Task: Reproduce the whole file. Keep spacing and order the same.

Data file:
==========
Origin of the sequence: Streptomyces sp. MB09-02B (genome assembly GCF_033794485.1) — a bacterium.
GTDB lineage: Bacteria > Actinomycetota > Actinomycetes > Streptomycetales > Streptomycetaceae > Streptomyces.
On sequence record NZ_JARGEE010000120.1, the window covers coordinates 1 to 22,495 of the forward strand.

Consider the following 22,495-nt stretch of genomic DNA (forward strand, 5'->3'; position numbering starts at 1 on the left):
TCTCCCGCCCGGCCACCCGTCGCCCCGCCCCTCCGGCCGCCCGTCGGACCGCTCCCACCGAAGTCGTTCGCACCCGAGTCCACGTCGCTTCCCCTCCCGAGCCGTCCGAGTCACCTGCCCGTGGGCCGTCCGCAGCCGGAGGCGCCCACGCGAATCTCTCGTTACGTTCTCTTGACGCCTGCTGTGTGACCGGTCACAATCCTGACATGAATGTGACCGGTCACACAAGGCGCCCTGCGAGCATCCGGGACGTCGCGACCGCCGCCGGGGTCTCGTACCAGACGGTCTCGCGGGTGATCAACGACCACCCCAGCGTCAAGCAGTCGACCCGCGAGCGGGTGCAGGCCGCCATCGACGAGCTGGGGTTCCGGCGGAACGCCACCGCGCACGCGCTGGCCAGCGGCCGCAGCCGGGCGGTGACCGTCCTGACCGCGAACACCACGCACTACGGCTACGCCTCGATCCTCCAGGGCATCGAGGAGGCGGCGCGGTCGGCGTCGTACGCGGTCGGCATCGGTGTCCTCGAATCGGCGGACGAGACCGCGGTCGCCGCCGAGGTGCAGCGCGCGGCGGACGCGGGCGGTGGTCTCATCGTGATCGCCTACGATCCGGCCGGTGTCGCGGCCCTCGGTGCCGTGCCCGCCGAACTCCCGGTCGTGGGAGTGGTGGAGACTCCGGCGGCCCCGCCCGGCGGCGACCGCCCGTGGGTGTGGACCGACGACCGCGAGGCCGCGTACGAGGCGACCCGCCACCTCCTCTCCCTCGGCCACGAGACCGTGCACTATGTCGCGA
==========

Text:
Origin of the sequence: Streptomyces sp. MB09-02B (genome assembly GCF_033794485.1) — a bacterium.
GTDB lineage: Bacteria > Actinomycetota > Actinomycetes > Streptomycetales > Streptomycetaceae > Streptomyces.
On sequence record NZ_JARGEE010000120.1, the window covers coordinates 1 to 22,495 of the forward strand.

Consider the following 22,495-nt stretch of genomic DNA (forward strand, 5'->3'; position numbering starts at 1 on the left):
TCTCCCGCCCGGCCACCCGTCGCCCCGCCCCTCCGGCCGCCCGTCGGACCGCTCCCACCGAAGTCGTTCGCACCCGAGTCCACGTCGCTTCCCCTCCCGAGCCGTCCGAGTCACCTGCCCGTGGGCCGTCCGCAGCCGGAGGCGCCCACGCGAATCTCTCGTTACGTTCTCTTGACGCCTGCTGTGTGACCGGTCACAATCCTGACATGAATGTGACCGGTCACACAAGGCGCCCTGCGAGCATCCGGGACGTCGCGACCGCCGCCGGGGTCTCGTACCAGACGGTCTCGCGGGTGATCAACGACCACCCCAGCGTCAAGCAGTCGACCCGCGAGCGGGTGCAGGCCGCCATCGACGAGCTGGGGTTCCGGCGGAACGCCACCGCGCACGCGCTGGCCAGCGGCCGCAGCCGGGCGGTGACCGTCCTGACCGCGAACACCACGCACTACGGCTACGCCTCGATCCTCCAGGGCATCGAGGAGGCGGCGCGGTCGGCGTCGTACGCGGTCGGCATCGGTGTCCTCGAATCGGCGGACGAGACCGCGGTCGCCGCCGAGGTGCAGCGCGCGGCGGACGCGGGCGGTGGTCTCATCGTGATCGCCTACGATCCGGCCGGTGTCGCGGCCCTCGGTGCCGTGCCCGCCGAACTCCCGGTCGTGGGAGTGGTGGAGACTCCGGCGGCCCCGCCCGGCGGCGACCGCCCGTGGGTGTGGACCGACGACCGCGAGGCCGCGTACGAGGCGACCCGCCACCTCCTCTCCCTCGGCCACGAGACCGTGCACTATGTCGCGA